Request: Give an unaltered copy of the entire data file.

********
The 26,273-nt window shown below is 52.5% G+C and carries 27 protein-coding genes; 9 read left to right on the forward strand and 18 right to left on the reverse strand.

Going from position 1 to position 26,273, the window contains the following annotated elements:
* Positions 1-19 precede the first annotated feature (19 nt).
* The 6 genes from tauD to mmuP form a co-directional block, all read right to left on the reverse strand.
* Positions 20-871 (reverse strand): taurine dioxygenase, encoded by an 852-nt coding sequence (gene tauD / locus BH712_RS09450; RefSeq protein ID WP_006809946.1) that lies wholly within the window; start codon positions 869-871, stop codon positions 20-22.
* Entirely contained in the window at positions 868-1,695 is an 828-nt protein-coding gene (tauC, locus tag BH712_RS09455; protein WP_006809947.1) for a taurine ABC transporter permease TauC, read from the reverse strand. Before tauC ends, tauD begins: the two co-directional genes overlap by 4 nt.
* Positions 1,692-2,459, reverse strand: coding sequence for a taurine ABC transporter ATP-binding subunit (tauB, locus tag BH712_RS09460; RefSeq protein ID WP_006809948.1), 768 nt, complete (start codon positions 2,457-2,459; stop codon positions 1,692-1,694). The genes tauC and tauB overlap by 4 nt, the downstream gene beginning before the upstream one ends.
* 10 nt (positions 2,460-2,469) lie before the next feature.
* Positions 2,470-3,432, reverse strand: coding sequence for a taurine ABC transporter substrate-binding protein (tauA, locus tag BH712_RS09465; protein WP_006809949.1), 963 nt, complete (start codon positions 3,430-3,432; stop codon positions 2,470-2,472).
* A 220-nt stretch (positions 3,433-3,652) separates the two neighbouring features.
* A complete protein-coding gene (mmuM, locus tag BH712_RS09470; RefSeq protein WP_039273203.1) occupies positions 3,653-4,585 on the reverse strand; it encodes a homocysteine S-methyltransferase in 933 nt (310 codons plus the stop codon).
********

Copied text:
The 26,273-nt window shown below is 52.5% G+C and carries 27 protein-coding genes; 9 read left to right on the forward strand and 18 right to left on the reverse strand.

Going from position 1 to position 26,273, the window contains the following annotated elements:
* Positions 1-19 precede the first annotated feature (19 nt).
* The 6 genes from tauD to mmuP form a co-directional block, all read right to left on the reverse strand.
* Positions 20-871 (reverse strand): taurine dioxygenase, encoded by an 852-nt coding sequence (gene tauD / locus BH712_RS09450; RefSeq protein ID WP_006809946.1) that lies wholly within the window; start codon positions 869-871, stop codon positions 20-22.
* Entirely contained in the window at positions 868-1,695 is an 828-nt protein-coding gene (tauC, locus tag BH712_RS09455; protein WP_006809947.1) for a taurine ABC transporter permease TauC, read from the reverse strand. Before tauC ends, tauD begins: the two co-directional genes overlap by 4 nt.
* Positions 1,692-2,459, reverse strand: coding sequence for a taurine ABC transporter ATP-binding subunit (tauB, locus tag BH712_RS09460; RefSeq protein ID WP_006809948.1), 768 nt, complete (start codon positions 2,457-2,459; stop codon positions 1,692-1,694). The genes tauC and tauB overlap by 4 nt, the downstream gene beginning before the upstream one ends.
* 10 nt (positions 2,460-2,469) lie before the next feature.
* Positions 2,470-3,432, reverse strand: coding sequence for a taurine ABC transporter substrate-binding protein (tauA, locus tag BH712_RS09465; protein WP_006809949.1), 963 nt, complete (start codon positions 3,430-3,432; stop codon positions 2,470-2,472).
* A 220-nt stretch (positions 3,433-3,652) separates the two neighbouring features.
* A complete protein-coding gene (mmuM, locus tag BH712_RS09470; RefSeq protein WP_039273203.1) occupies positions 3,653-4,585 on the reverse strand; it encodes a homocysteine S-methyltransferase in 933 nt (310 codons plus the stop codon).